• Monday, July 15, 2024
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Fifty thousand smallholder farmers in Nigeria get a $10m Citibank boost

Celebrate agripreneurs to attract more youths, experts tell FG

Citibank has entered into a partnership with Lagos-based social enterprise Babban Gona to increase lending to local smallholder farmers in a bid to boost agricultural output in Africa’s most populous country.

Babban Gona will administer a $10 million Citigroup Inc. financing to about 41,000 small farmers in the West African nation, it says in an emailed statement.

Even though agriculture contributes a third of Nigeria’s economic output, it attracts less than 5% of bank loans.

The facility will enable farmers improve income by 350% per hectare, said Babban Gona, a novel business model in Nigeria that helps farmers hold onto their crops for much longer through comprehensive support including better storage facilities.

The organization has extended nearly $200 million in loans to over 280,000 smallholder farmers, since its establishment in 2012.

The funding forms part of Citigroup’s $1 trillion global commitment to sustainable financing by 2030.

The bank will do more and partner with more organizations once projects like that of Babban Gona is successful, Ireti Ogbu, chief executive officer of Citigroup Inc.’s Nigerian unit said.

“There are a pipeline of projects under consideration,” she said.

Citigroup plans to use its worldwide network to help fintechs tap into the global financial market over the next few years.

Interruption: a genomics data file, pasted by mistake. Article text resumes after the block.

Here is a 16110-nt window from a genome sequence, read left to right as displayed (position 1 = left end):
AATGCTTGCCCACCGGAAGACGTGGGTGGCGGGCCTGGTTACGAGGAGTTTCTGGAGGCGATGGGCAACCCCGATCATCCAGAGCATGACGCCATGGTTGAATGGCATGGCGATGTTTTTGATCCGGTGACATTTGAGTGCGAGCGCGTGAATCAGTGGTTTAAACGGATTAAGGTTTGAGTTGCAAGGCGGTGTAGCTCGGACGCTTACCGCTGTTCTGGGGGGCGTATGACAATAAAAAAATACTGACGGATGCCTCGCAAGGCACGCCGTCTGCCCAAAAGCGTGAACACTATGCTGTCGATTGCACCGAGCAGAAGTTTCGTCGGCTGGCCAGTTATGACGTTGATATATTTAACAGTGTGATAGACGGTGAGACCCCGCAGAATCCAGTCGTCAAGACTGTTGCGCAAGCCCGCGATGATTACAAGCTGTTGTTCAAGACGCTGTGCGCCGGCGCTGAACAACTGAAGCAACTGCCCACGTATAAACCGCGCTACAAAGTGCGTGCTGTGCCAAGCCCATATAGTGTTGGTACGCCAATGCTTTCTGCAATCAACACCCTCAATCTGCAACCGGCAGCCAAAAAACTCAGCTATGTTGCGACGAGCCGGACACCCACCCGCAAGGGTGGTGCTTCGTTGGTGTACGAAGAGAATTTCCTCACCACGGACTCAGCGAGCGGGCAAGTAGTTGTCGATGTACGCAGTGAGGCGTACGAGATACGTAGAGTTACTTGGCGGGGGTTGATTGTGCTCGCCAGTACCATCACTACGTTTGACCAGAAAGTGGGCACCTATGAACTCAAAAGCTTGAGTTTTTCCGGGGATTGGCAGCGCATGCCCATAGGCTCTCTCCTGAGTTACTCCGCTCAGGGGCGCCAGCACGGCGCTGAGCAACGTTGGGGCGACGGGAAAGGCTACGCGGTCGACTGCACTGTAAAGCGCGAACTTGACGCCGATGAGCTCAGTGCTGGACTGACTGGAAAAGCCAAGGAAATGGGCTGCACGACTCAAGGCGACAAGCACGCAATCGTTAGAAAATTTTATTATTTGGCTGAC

Read also: Four NYSC members emerge winners of BATN Foundation’s ‘Farmers for the Future Grant’

Located in Nigeria in the heart of West Africa, Babban Gona uses a unique technology platform to make farming more profitable to create millions of youth jobs, interrupting the root causes of violence, stimulating strong economic growth, and alleviating the migration problem.

maize farmer
Babban Gona which means “great farm” in hausa, is dedicated to empowering small farm holders

Babban Gona was co-founded in 2010 by Kola Masha, a Harvard and MIT trained Nigerian who first worked as technical assistant to the former minister of Agriculture and who is now head of the AfDB.

Babban Gona which means “great farm” in hausa, is dedicated to empowering small farm holders to transition from subsistence farming to commercial farming. Masha accomplished this by franchising thousands of farmer cooperatives across Northern Nigeria.

“We deliver an integrated package of agronomic and financial training, farm inputs, and marketing services on credit to each cooperative, enabling its members to increase the productivity and profitability of their farm enterprise,” Masha said.

The company also disburses long-term loans to small farmers. Since the firm started operating, thousands of farmers have doubled their yields and tripled their incomes, thereby improving their livelihoods and that of their families.

“They can send more children to school, access improved nutrition especially for children and babies, afford mothers the funds to give birth in a hospital, and purchase home solar systems to ensure reliable clean power,” Masha said.

“In terms of education, a Babban Gona survey in 2016 showed that 90 percent of members were utilizing their increased net income to invest in their children’s education, by either sending more children to school or moving their children to a higher quality school,” he added.